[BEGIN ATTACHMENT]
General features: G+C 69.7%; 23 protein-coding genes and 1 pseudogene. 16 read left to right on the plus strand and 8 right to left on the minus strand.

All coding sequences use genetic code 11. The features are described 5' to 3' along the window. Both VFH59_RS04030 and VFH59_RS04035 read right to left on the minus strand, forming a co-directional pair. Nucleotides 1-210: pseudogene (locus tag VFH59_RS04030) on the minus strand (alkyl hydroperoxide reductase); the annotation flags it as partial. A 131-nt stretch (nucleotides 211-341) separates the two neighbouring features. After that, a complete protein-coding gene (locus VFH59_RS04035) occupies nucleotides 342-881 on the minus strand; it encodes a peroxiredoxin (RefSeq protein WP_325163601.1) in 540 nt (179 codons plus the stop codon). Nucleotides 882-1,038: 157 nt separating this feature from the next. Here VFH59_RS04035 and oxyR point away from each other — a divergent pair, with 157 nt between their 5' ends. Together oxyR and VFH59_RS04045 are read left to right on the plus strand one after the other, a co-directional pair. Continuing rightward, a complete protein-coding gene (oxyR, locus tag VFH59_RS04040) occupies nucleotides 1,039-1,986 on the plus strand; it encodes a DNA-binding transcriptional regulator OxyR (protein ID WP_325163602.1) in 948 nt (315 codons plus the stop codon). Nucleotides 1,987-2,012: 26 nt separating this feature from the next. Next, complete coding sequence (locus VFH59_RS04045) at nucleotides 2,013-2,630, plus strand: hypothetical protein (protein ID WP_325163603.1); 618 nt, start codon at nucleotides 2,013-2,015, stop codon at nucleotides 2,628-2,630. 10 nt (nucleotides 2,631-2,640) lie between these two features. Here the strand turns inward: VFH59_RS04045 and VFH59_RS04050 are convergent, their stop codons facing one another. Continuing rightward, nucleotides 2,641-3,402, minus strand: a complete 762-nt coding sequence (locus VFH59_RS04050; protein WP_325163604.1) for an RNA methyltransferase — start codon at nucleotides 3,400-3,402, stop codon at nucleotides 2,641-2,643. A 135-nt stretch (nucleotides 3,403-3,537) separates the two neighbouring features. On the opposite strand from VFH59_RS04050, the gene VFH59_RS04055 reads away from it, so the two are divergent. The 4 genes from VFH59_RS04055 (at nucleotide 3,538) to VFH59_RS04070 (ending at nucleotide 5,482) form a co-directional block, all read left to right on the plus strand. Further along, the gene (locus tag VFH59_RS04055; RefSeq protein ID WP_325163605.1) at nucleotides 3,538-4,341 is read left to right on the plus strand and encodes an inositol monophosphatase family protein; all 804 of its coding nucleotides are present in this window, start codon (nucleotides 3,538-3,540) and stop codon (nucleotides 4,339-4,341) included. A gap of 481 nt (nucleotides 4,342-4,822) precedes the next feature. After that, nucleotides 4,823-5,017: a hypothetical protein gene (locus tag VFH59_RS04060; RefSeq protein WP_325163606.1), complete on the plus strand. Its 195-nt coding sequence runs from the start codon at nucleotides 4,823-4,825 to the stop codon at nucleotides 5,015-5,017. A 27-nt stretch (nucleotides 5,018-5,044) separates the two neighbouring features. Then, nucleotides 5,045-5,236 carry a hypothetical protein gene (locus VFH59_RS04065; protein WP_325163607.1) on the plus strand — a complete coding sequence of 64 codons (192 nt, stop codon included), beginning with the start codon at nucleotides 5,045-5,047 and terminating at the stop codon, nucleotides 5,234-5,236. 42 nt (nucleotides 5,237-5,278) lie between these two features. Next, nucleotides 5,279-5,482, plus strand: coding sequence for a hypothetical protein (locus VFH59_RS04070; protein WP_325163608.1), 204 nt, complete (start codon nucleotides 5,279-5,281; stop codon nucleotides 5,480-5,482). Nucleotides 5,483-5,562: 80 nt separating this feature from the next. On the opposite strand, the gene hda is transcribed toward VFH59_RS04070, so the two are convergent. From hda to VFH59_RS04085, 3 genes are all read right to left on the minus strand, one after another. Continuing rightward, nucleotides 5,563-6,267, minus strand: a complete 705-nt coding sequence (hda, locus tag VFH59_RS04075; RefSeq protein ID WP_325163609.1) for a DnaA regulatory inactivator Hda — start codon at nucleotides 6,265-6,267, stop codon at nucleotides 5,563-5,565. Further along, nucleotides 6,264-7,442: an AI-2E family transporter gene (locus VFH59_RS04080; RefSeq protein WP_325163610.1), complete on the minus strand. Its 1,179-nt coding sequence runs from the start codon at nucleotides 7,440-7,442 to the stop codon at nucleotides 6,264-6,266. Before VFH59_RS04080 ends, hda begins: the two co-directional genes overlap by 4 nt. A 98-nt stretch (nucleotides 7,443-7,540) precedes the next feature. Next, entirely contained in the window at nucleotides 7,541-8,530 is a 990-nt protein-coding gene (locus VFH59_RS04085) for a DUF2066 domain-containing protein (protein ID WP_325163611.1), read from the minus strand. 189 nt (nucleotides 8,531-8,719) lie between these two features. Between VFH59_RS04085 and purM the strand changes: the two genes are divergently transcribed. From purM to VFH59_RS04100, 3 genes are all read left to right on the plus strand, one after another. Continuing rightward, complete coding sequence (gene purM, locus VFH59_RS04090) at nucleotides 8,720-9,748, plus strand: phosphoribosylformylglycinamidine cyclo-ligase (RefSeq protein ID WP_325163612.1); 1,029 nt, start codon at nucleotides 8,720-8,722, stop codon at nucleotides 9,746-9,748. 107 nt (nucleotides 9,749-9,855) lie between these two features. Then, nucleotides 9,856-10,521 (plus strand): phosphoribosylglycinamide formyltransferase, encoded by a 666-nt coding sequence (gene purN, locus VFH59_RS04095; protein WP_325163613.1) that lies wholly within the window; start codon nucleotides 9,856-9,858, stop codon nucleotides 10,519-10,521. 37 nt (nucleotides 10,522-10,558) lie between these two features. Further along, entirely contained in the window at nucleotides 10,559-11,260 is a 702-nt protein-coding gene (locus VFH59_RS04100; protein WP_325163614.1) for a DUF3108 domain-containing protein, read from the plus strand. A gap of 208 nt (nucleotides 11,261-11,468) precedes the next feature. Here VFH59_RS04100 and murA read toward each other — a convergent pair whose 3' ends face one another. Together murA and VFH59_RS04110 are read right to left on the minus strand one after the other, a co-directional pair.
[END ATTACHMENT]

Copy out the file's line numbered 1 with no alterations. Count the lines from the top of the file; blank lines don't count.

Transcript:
General features: G+C 69.7%; 23 protein-coding genes and 1 pseudogene. 16 read left to right on the plus strand and 8 right to left on the minus strand.